Mountain formation

Thrust and reverse fault movement are an important component of mountain formation.
Illustration of mountains that developed on a fold that thrusted.

Mountain formation refers to the geological processes that underlie the formation of mountains. These processes are associated with large-scale movements of the Earth's crust (tectonic plates).[1] Folding, faulting, volcanic activity, igneous intrusion and metamorphism can all be parts of the orogenic process of mountain building.[2] The formation of mountains is not necessarily related to the geological structures found on it.[3]

The understanding of specific landscape features in terms of the underlying tectonic processes is called tectonic geomorphology, and the study of geologically young or ongoing processes is called neotectonics.[4][clarification needed]

From the late 18th century until its replacement by plate tectonics in the 1960s, geosyncline theory was used to explain much mountain-building.[5]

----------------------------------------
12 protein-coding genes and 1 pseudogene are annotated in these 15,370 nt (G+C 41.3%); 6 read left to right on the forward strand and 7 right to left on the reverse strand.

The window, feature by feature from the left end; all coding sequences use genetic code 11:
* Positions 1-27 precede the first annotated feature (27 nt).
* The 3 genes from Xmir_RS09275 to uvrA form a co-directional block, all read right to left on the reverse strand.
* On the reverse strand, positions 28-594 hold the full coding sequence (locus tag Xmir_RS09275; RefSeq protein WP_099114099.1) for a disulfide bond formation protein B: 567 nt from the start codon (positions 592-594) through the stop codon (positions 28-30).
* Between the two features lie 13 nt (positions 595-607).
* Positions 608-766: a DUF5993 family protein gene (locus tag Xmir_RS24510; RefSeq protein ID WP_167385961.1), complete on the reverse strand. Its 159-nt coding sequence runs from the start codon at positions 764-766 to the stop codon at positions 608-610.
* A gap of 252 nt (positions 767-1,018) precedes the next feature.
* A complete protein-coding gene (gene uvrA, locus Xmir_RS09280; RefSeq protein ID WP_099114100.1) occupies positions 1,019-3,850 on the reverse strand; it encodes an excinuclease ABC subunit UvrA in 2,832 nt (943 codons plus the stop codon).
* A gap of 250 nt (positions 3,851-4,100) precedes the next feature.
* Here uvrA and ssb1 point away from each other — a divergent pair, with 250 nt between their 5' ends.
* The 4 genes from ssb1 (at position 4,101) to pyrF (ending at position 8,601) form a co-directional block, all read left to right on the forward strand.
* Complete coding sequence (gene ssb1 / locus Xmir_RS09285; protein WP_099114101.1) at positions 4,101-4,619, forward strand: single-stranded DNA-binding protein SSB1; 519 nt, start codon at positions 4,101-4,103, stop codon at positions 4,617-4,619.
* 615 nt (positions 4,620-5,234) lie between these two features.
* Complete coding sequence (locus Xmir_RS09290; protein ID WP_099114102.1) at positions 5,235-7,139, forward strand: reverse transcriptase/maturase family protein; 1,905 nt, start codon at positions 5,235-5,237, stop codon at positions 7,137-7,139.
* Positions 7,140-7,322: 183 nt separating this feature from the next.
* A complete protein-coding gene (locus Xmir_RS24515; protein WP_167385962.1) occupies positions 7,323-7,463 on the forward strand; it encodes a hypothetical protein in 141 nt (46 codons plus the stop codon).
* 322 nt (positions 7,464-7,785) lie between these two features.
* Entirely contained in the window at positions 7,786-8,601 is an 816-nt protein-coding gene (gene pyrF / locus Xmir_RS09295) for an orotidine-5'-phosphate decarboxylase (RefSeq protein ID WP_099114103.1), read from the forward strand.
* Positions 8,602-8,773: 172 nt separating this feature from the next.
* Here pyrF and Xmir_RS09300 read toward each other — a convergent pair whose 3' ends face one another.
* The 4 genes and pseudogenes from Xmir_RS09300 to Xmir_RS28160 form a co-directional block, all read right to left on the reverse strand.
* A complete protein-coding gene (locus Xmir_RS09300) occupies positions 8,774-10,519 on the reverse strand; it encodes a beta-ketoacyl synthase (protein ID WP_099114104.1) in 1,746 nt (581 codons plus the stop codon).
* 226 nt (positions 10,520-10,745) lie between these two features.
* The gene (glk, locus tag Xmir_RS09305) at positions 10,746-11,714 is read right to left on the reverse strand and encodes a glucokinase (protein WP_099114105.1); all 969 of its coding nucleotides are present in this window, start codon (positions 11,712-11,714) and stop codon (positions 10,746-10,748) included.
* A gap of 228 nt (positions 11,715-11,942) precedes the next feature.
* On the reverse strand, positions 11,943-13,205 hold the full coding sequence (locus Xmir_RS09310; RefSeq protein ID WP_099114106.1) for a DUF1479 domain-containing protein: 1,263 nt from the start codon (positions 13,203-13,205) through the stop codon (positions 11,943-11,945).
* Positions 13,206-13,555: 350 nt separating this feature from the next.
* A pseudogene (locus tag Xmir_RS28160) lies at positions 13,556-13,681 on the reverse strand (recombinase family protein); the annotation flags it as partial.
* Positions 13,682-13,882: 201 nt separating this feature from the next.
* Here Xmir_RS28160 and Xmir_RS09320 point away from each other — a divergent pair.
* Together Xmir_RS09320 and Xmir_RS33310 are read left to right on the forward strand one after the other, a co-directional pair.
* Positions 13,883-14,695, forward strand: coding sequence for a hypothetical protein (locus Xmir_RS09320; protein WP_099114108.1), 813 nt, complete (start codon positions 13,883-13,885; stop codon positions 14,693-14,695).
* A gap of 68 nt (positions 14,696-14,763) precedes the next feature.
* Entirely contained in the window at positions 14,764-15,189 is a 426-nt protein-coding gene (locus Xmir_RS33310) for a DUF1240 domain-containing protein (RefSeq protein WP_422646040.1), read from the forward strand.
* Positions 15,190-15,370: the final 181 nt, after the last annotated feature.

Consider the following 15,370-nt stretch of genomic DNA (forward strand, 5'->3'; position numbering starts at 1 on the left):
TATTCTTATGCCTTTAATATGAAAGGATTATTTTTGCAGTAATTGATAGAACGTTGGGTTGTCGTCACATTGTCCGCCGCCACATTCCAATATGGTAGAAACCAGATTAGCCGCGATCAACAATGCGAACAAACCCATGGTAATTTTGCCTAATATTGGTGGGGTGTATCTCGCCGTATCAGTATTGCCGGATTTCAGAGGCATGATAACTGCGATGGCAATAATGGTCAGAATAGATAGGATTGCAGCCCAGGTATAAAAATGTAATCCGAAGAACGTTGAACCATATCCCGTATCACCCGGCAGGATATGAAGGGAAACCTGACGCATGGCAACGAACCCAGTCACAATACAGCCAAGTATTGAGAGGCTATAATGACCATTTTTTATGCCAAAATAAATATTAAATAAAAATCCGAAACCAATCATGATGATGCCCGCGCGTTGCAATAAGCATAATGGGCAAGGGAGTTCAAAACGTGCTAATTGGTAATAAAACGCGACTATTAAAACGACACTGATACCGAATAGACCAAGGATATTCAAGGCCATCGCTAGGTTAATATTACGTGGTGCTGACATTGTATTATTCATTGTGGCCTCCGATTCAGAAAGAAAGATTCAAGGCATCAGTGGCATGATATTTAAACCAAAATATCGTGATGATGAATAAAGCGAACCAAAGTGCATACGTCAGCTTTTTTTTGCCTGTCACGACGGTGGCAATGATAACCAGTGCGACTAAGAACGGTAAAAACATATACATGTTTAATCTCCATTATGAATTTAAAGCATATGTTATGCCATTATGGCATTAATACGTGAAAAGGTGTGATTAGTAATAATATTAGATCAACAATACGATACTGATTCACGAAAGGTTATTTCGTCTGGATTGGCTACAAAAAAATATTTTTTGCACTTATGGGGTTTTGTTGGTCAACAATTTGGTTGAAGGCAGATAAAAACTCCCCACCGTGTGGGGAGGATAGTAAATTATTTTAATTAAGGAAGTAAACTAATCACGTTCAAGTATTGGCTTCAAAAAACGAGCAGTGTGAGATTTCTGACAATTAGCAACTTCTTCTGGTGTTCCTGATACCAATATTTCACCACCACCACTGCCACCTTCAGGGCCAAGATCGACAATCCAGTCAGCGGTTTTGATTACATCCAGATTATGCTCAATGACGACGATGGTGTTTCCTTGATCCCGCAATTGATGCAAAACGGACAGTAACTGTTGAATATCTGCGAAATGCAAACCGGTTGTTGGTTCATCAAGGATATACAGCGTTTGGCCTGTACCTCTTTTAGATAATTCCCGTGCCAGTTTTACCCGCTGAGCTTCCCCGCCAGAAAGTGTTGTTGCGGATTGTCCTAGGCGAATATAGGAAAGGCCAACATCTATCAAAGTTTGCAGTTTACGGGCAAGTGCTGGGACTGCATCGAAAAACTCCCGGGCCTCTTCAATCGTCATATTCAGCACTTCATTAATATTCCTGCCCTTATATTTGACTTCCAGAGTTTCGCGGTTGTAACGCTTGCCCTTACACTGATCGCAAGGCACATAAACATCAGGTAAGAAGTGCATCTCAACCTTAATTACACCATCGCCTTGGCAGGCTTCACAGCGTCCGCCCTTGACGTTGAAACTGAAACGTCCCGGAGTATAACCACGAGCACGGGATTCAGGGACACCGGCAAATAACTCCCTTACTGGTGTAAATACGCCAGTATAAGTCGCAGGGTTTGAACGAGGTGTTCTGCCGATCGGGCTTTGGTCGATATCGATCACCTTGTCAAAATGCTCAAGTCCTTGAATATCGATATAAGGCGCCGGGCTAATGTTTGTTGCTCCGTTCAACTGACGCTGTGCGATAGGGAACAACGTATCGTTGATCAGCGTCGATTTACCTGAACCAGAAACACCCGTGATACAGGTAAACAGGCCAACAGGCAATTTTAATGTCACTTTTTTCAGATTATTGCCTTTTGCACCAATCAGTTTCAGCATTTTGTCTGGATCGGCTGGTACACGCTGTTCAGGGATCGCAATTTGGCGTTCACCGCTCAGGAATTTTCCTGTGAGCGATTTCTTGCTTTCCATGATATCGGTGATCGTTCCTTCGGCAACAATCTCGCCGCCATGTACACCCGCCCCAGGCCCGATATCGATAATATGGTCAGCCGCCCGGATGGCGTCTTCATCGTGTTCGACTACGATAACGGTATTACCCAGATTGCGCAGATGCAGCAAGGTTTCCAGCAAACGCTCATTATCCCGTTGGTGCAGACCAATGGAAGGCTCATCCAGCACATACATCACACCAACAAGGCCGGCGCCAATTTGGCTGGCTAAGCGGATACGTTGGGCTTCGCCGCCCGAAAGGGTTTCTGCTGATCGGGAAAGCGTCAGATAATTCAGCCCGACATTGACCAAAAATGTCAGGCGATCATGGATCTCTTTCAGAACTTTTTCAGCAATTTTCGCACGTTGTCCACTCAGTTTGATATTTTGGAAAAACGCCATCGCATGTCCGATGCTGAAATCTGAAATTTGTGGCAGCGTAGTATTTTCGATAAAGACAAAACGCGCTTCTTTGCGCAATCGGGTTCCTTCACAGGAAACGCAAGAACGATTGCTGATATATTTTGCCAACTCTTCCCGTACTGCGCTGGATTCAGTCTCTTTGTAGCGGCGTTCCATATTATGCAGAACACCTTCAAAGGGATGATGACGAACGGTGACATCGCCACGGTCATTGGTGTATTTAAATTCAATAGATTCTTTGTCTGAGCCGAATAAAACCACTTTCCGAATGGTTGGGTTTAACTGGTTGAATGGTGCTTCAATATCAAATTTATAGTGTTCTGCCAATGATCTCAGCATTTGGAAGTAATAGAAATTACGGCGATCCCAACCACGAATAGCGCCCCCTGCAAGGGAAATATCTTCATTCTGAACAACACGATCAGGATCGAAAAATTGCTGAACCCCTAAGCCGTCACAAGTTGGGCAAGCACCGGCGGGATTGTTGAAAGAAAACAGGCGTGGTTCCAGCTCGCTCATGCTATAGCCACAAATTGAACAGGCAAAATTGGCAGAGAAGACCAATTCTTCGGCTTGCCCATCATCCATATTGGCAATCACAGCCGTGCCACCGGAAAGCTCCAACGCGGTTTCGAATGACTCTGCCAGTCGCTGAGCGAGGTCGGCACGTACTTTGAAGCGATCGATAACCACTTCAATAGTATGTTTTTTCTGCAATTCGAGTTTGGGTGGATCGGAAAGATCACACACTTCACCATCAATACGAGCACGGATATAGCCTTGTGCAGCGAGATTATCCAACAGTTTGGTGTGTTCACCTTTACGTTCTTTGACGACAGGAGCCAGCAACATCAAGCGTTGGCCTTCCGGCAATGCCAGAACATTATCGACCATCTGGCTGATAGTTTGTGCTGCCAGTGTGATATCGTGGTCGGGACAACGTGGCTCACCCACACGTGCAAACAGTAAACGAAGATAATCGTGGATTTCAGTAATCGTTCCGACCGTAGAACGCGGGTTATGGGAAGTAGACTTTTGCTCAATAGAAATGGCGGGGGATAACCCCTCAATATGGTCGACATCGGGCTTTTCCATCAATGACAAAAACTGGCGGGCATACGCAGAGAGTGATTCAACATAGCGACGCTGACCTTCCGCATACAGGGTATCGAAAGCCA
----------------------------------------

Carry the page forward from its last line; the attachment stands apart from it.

1. ^ Steven M. Stanley (2004). "Mountain building". Earth system history (2nd ed.). Macmillan. p. 207. ISBN 978-0-7167-3907-4.
  2. ^ Robert J. Twiss; Eldridge M. Moores (1992). "Plate tectonic models of orogenic core zones". Structural Geology (2nd ed.). Macmillan. p. 493. ISBN 978-0-7167-2252-6.
  3. ^ Ollier, Cliff; Pain, Colin (2000). The Origin of Mountains. Routledge. p. 1. ISBN 978-0-415-19890-5.
  4. ^ Kurt Stüwe (2007). "§4.5 Geomorphology". Geodynamics of the lithosphere: an introduction (2nd ed.). Springer. p. 178. ISBN 978-3-540-71236-7.
  5. ^ "Geosynclinal Theory". University of Illinois at Urbana-Champaign. Retrieved March 8, 2018. The major mountain-building idea that was supported from the 19th century and into the 20th is the geosynclinal theory.

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